With today's impressive technologies, the constant use of cell phones has become second nature for most Georgia residents. Although these devices have clear benefits, those benefits do not add up when put behind the wheel of a car. A short text or call may seem harmless, but changes in Georgia laws remind drivers that just a few seconds of distraction could alter one's life forever.
Earlier this month, WSB-TV announced that Georgia's governor had taken steps to reduce distracted driving in the state. Governor Nathan Deal signed a distracted driving bill at Georgia Southern University that would make it illegal to hold a cell phone while driving. The university marked the location of a horrific texting and driving accident that resulted in the deaths of five nursing students in 2016. Rather than allowing residents to see the changes as an act of oppression, the governor reminded locals that the efforts aimed to keep Georgia's drivers as safe as possible.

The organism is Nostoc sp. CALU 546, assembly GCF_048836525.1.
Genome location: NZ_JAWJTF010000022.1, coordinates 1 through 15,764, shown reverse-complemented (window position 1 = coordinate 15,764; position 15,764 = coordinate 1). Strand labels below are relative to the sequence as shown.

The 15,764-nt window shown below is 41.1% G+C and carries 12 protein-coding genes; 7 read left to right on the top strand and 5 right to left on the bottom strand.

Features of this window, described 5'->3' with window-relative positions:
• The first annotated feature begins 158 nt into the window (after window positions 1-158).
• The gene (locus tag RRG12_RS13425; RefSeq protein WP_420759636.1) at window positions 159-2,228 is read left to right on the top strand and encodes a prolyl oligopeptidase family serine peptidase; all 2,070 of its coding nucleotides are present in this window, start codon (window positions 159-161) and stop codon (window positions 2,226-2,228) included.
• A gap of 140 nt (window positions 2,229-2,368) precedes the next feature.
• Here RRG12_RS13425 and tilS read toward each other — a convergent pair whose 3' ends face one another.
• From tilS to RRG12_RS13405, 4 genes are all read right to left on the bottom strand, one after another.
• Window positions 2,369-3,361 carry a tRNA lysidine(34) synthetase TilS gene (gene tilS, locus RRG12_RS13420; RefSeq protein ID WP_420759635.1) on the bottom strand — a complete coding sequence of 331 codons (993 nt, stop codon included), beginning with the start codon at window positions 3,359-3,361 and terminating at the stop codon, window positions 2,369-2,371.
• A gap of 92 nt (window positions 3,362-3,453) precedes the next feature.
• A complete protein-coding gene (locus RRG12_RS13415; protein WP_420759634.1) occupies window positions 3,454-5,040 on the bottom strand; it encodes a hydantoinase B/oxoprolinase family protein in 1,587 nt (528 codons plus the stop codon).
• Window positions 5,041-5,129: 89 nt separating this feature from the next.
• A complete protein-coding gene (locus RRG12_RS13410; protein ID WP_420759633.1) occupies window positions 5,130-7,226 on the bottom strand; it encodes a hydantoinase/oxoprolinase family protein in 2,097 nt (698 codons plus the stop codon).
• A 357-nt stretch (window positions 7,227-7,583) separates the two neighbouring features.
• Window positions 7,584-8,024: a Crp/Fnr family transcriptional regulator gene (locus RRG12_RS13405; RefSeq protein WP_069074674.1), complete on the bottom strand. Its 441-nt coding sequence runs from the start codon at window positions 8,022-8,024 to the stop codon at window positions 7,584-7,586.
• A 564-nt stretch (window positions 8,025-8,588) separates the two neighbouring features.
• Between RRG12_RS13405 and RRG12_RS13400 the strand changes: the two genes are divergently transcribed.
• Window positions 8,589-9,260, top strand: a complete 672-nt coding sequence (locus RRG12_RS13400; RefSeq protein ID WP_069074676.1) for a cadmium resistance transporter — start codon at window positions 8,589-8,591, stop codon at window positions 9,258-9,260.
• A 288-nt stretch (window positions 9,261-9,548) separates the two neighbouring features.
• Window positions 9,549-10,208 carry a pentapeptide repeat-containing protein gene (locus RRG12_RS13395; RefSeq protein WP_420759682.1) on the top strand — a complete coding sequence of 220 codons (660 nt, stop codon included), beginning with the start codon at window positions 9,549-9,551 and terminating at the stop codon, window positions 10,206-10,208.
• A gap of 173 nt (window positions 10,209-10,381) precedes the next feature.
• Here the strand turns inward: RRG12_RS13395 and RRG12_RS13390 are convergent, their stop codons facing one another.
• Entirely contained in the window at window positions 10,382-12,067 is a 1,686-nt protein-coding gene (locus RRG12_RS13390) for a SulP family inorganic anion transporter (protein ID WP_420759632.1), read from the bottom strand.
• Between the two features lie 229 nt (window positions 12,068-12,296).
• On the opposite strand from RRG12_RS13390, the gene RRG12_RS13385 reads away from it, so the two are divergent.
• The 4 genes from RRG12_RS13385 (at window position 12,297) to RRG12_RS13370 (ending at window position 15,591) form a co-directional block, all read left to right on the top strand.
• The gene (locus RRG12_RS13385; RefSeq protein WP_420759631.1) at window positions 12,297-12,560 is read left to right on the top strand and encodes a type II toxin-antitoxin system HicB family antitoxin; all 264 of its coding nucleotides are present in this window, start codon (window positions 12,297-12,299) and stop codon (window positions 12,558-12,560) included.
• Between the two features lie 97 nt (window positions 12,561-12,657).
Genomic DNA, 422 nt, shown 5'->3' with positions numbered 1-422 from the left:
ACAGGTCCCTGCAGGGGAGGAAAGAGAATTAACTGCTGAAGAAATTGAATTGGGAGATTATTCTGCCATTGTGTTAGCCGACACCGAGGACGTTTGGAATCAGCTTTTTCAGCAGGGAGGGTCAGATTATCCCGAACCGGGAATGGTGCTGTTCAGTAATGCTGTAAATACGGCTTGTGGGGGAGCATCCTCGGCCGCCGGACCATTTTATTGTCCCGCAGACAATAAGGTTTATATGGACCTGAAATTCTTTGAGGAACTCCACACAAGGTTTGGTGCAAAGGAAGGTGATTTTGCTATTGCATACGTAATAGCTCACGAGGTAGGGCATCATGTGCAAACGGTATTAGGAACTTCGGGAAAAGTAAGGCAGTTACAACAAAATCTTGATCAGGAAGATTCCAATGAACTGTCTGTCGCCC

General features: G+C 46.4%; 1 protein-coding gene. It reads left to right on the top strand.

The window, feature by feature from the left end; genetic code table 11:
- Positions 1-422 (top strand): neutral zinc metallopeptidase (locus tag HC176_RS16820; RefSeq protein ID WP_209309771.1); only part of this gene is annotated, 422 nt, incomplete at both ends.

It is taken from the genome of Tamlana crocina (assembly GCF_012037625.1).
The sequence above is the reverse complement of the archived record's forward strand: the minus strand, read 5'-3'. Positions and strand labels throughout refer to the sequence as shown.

Unfortunately, the fatal crash that claimed the lives of the aforementioned five students was not the only influence behind the bill. AJC News revealed in October 2017 that fatalities from actions such as texting and driving had increased in the state over recent years. More specifically, deaths rose by a third from 2014 to 2016, with over 1,500 fatalities occurring in 2016. Nationwide, deaths due to distracted driving increased by 14 percent. Speeding and alcohol were additional factors involved in these crashes. While thousands of drivers face deadly accidents as a result of inattention on the road, safety experts have worked to create technologies that do not distract, but instead protect drivers from such dangerous practices.